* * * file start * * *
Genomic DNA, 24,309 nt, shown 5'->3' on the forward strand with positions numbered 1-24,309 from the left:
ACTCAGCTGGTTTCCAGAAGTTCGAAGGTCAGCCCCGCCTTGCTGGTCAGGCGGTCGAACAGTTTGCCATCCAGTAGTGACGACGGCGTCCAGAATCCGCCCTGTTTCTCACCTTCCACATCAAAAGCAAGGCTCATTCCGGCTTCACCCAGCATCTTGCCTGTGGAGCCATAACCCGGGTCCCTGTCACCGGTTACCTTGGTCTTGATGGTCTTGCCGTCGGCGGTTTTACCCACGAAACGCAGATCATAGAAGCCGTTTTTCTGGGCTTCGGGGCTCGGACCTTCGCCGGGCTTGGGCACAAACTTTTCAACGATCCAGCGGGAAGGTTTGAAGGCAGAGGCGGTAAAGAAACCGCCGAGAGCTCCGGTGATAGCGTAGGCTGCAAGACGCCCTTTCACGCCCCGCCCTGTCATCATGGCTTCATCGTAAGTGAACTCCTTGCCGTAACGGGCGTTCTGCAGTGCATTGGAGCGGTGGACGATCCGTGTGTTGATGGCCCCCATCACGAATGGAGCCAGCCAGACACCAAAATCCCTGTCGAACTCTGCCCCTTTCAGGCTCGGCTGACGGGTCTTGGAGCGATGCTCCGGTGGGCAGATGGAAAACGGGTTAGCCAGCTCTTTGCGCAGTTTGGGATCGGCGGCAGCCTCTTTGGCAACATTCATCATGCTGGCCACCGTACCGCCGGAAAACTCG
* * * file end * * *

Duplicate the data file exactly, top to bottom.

Genomic DNA, 24,309 nt, shown 5'->3' on the forward strand with positions numbered 1-24,309 from the left:
ACTCAGCTGGTTTCCAGAAGTTCGAAGGTCAGCCCCGCCTTGCTGGTCAGGCGGTCGAACAGTTTGCCATCCAGTAGTGACGACGGCGTCCAGAATCCGCCCTGTTTCTCACCTTCCACATCAAAAGCAAGGCTCATTCCGGCTTCACCCAGCATCTTGCCTGTGGAGCCATAACCCGGGTCCCTGTCACCGGTTACCTTGGTCTTGATGGTCTTGCCGTCGGCGGTTTTACCCACGAAACGCAGATCATAGAAGCCGTTTTTCTGGGCTTCGGGGCTCGGACCTTCGCCGGGCTTGGGCACAAACTTTTCAACGATCCAGCGGGAAGGTTTGAAGGCAGAGGCGGTAAAGAAACCGCCGAGAGCTCCGGTGATAGCGTAGGCTGCAAGACGCCCTTTCACGCCCCGCCCTGTCATCATGGCTTCATCGTAAGTGAACTCCTTGCCGTAACGGGCGTTCTGCAGTGCATTGGAGCGGTGGACGATCCGTGTGTTGATGGCCCCCATCACGAATGGAGCCAGCCAGACACCAAAATCCCTGTCGAACTCTGCCCCTTTCAGGCTCGGCTGACGGGTCTTGGAGCGATGCTCCGGTGGGCAGATGGAAAACGGGTTAGCCAGCTCTTTGCGCAGTTTGGGATCGGCGGCAGCCTCTTTGGCAACATTCATCATGCTGGCCACCGTACCGCCGGAAAACTCG